"Rah Rah Rochester" is the city's official cheer, but "Up With Downtown" could be the Rochester Downtown Alliance's unofficial motto. The RDA was formed two years ago to promote the city's oft-maligned downtown ("There's nothing to do! There's no parking!"). The RDA's hefty to-do list includes enticing Rochesterites and visitors into the city's core for special events, managing the development of the Peace Plaza pedestrian mall, recruiting new businesses, and developing affordable housing a la an 'urban village.'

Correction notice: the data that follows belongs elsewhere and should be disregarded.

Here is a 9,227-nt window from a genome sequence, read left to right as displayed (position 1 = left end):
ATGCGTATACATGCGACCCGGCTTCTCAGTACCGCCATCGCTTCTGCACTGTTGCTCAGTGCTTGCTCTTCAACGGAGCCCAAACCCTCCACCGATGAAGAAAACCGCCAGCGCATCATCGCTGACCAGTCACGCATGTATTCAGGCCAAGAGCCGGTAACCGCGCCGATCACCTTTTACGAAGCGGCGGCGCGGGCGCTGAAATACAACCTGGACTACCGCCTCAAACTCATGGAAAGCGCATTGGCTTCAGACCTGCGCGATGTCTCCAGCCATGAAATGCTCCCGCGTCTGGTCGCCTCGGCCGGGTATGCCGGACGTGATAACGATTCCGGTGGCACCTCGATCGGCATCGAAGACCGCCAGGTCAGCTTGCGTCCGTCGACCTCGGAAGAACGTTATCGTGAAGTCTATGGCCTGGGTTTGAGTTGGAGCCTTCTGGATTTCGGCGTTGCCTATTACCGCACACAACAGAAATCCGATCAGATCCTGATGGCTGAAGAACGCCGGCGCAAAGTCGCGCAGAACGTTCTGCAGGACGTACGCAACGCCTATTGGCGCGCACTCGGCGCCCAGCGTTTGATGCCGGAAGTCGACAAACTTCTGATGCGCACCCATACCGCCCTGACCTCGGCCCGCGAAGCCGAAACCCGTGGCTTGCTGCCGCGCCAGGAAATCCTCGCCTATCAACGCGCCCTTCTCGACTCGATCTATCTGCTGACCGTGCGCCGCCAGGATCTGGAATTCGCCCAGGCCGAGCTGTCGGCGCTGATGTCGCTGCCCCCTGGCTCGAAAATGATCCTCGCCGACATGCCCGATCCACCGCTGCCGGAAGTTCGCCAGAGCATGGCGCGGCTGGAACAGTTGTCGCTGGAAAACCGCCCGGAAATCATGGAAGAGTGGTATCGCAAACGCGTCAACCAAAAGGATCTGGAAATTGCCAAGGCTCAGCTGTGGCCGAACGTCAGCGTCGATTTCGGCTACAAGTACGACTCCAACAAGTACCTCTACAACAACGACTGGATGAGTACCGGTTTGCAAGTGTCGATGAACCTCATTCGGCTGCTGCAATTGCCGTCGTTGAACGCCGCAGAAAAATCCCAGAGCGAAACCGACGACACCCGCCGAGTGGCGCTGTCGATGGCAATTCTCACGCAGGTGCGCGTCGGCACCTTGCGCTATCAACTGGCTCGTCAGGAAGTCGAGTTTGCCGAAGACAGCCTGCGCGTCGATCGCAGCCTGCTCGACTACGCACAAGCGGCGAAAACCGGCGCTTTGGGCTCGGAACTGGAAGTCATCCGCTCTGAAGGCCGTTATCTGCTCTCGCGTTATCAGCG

The alliance, which was part of a package of recommendations for revitalizing downtown made by Colorado consultant Brad Segal and approved by the city council in 2004, is funded by a special tax abatement on downtown businesses and employs an executive director, Sandy Keith, and a community engagement director, Heidi Mestad. The RDA is operated with an annual budget of roughly $250,000.
“RDA is doing a lot, and we’re at the cusp of when we’re starting to see results,” Mestad says. “There are so many great organizations, businesses, and people in Rochester, and we all have the same interest in making downtown unique, active, and fun. It’s exciting to be a part of it.”
Here’s an update from Mestad on the RDA’s efforts to breathe life into downtown.